I’ll have a bigger piece about the subject next week, but as I’ve said before, to assert that presidential initiations of military force — whether wise or unwise — violate the Constitution strikes me as being as pointless and anachronistic as claiming that the federal government lacks the power to regulate the national economy. I’m not crazy about the consequences of the de facto constitutional order with respect to presidential war powers, but in Congress continues to delegate warmaking authority to the president I think the issues raised should properly be viewed as policy rather than constitutional questions.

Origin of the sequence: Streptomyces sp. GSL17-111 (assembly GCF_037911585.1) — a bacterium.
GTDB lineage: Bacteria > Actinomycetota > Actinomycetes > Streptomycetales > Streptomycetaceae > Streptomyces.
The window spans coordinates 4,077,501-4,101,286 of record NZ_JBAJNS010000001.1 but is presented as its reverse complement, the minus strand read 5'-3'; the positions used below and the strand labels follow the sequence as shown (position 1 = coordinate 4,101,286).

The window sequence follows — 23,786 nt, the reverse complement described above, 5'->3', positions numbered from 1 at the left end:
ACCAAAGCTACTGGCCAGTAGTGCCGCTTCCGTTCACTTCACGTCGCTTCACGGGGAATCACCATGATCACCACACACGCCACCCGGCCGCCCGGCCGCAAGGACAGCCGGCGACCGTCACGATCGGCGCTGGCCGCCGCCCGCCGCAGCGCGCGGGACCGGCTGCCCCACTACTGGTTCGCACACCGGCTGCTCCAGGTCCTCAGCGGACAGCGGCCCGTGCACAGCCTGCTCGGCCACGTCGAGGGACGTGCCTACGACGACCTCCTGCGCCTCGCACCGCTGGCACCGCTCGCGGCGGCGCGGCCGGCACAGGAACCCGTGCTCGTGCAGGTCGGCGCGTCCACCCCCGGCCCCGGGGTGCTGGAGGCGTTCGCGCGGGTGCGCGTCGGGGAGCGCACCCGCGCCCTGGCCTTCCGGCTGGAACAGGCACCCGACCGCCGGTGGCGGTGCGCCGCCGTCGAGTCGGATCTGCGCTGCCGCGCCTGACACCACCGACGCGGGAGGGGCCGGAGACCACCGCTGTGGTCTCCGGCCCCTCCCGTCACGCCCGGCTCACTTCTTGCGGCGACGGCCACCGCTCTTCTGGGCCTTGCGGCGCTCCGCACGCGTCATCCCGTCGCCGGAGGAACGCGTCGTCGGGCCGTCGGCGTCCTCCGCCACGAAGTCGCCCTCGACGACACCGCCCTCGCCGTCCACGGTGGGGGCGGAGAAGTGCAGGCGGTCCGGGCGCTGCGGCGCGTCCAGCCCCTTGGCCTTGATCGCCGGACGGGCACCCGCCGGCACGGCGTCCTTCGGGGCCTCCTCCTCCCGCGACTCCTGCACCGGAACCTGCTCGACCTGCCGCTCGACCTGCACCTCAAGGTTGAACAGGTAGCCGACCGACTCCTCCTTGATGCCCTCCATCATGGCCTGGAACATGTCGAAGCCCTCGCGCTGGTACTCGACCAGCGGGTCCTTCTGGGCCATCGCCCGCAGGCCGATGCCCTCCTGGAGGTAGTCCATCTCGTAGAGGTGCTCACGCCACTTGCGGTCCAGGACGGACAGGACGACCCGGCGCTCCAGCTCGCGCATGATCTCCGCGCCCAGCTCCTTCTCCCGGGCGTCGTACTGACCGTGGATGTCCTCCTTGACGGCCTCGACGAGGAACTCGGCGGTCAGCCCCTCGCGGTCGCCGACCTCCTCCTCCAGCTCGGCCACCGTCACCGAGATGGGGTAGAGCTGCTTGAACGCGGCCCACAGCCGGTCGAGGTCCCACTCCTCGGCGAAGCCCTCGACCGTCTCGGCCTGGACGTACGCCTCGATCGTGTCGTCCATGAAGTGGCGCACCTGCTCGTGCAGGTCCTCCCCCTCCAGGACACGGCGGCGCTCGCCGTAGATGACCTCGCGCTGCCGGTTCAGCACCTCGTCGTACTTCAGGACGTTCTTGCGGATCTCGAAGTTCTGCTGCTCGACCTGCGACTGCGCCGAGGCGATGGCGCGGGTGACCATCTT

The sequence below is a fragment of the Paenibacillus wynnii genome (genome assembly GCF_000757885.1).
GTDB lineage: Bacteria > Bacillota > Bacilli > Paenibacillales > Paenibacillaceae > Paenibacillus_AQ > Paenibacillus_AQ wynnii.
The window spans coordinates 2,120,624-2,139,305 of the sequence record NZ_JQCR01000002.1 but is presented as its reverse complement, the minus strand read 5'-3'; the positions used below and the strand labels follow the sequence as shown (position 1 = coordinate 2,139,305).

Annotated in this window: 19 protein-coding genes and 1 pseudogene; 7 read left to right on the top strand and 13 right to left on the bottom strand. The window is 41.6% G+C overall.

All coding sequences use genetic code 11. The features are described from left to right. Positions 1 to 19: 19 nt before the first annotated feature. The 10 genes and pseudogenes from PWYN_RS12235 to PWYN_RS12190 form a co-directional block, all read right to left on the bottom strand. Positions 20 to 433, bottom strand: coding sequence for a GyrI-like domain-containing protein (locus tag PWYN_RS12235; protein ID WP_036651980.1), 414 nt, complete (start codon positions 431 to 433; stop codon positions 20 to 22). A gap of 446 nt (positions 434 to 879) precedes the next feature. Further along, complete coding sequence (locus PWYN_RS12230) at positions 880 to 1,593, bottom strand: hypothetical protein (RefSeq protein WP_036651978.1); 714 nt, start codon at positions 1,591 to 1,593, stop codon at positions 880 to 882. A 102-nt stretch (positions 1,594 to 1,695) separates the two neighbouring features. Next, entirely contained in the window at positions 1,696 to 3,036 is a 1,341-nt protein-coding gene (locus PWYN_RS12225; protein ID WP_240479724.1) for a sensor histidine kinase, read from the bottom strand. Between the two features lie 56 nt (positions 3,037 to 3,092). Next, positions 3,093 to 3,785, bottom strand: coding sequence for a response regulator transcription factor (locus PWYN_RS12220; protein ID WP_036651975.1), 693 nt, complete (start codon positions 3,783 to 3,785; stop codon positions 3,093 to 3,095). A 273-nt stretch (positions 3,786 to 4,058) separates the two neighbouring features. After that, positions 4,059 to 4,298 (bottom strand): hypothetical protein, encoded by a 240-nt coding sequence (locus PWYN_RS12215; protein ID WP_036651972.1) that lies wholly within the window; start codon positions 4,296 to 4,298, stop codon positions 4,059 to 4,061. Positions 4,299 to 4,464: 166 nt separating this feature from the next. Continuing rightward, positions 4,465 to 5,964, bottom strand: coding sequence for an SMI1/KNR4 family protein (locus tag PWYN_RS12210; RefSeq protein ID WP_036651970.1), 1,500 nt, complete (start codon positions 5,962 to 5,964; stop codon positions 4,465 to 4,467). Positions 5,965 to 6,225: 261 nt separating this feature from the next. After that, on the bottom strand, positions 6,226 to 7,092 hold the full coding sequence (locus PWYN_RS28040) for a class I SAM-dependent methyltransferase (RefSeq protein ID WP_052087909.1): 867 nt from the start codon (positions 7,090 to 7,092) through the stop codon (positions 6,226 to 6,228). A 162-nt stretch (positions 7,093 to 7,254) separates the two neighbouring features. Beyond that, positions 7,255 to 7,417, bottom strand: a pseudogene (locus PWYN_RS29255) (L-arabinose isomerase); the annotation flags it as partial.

But when it comes to Clinton’s claim that Obama could proceed with attacks on Libya in the face of congressional opposition, though, I get off the bus. The Constitution shares warmaking powers between the president and Congress. If Congress wants to delegate its powers to the president — whether actively or even through acquiescence — that’s one thing. But to claim that that the president can simply defy valid statutory restrictions is, as Adam says, lawless. Unfortunately, the Obama administration’s endorsement of Yoovian conceptions of executive power can no longer be considered surprising, but it’s still dismaying.